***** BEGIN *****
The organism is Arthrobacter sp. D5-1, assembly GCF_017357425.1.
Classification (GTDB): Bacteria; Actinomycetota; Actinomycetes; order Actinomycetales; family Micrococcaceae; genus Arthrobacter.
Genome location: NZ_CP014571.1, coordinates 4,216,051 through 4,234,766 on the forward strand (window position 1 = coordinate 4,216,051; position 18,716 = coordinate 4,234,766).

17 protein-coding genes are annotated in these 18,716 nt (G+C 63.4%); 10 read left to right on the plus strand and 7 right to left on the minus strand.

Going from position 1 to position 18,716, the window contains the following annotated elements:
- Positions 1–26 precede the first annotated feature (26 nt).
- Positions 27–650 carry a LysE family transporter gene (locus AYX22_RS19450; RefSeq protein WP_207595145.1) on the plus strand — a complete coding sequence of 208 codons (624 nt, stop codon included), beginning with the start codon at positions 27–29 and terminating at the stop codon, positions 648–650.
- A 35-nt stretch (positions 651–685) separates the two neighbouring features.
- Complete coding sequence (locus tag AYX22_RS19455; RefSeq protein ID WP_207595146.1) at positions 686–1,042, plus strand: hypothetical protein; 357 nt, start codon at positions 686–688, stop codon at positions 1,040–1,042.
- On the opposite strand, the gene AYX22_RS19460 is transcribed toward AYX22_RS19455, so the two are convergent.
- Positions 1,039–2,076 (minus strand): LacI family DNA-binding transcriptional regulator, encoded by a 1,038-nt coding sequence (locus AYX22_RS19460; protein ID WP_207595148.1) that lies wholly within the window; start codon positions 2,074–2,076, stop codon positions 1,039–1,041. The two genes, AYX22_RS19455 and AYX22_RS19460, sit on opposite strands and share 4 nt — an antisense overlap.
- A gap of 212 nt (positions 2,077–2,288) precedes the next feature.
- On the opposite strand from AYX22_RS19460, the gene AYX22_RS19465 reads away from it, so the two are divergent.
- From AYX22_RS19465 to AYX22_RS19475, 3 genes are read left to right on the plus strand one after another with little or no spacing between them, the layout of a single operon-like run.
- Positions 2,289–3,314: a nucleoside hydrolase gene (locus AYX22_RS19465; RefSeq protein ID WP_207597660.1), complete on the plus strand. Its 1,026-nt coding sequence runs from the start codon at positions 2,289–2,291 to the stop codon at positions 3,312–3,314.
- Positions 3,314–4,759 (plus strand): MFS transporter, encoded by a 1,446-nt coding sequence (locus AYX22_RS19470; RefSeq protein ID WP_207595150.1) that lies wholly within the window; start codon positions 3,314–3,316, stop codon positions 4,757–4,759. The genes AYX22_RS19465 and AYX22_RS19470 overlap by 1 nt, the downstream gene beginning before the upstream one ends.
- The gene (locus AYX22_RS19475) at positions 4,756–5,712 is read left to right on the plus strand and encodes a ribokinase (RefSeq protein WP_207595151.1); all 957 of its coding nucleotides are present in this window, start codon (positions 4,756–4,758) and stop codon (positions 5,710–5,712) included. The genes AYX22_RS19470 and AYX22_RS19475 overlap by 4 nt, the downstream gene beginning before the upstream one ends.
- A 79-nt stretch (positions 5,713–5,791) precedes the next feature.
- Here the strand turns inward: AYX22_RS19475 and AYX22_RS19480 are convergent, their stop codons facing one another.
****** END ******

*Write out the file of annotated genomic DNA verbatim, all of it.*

The organism is Arthrobacter sp. D5-1, assembly GCF_017357425.1.
Classification (GTDB): Bacteria; Actinomycetota; Actinomycetes; order Actinomycetales; family Micrococcaceae; genus Arthrobacter.
Genome location: NZ_CP014571.1, coordinates 4,216,051 through 4,234,766 on the forward strand (window position 1 = coordinate 4,216,051; position 18,716 = coordinate 4,234,766).

17 protein-coding genes are annotated in these 18,716 nt (G+C 63.4%); 10 read left to right on the plus strand and 7 right to left on the minus strand.

Going from position 1 to position 18,716, the window contains the following annotated elements:
- Positions 1–26 precede the first annotated feature (26 nt).
- Positions 27–650 carry a LysE family transporter gene (locus AYX22_RS19450; RefSeq protein WP_207595145.1) on the plus strand — a complete coding sequence of 208 codons (624 nt, stop codon included), beginning with the start codon at positions 27–29 and terminating at the stop codon, positions 648–650.
- A 35-nt stretch (positions 651–685) separates the two neighbouring features.
- Complete coding sequence (locus tag AYX22_RS19455; RefSeq protein ID WP_207595146.1) at positions 686–1,042, plus strand: hypothetical protein; 357 nt, start codon at positions 686–688, stop codon at positions 1,040–1,042.
- On the opposite strand, the gene AYX22_RS19460 is transcribed toward AYX22_RS19455, so the two are convergent.
- Positions 1,039–2,076 (minus strand): LacI family DNA-binding transcriptional regulator, encoded by a 1,038-nt coding sequence (locus AYX22_RS19460; protein ID WP_207595148.1) that lies wholly within the window; start codon positions 2,074–2,076, stop codon positions 1,039–1,041. The two genes, AYX22_RS19455 and AYX22_RS19460, sit on opposite strands and share 4 nt — an antisense overlap.
- A gap of 212 nt (positions 2,077–2,288) precedes the next feature.
- On the opposite strand from AYX22_RS19460, the gene AYX22_RS19465 reads away from it, so the two are divergent.
- From AYX22_RS19465 to AYX22_RS19475, 3 genes are read left to right on the plus strand one after another with little or no spacing between them, the layout of a single operon-like run.
- Positions 2,289–3,314: a nucleoside hydrolase gene (locus AYX22_RS19465; RefSeq protein ID WP_207597660.1), complete on the plus strand. Its 1,026-nt coding sequence runs from the start codon at positions 2,289–2,291 to the stop codon at positions 3,312–3,314.
- Positions 3,314–4,759 (plus strand): MFS transporter, encoded by a 1,446-nt coding sequence (locus AYX22_RS19470; RefSeq protein ID WP_207595150.1) that lies wholly within the window; start codon positions 3,314–3,316, stop codon positions 4,757–4,759. The genes AYX22_RS19465 and AYX22_RS19470 overlap by 1 nt, the downstream gene beginning before the upstream one ends.
- The gene (locus AYX22_RS19475) at positions 4,756–5,712 is read left to right on the plus strand and encodes a ribokinase (RefSeq protein WP_207595151.1); all 957 of its coding nucleotides are present in this window, start codon (positions 4,756–4,758) and stop codon (positions 5,710–5,712) included. The genes AYX22_RS19470 and AYX22_RS19475 overlap by 4 nt, the downstream gene beginning before the upstream one ends.
- A 79-nt stretch (positions 5,713–5,791) precedes the next feature.
- Here the strand turns inward: AYX22_RS19475 and AYX22_RS19480 are convergent, their stop codons facing one another.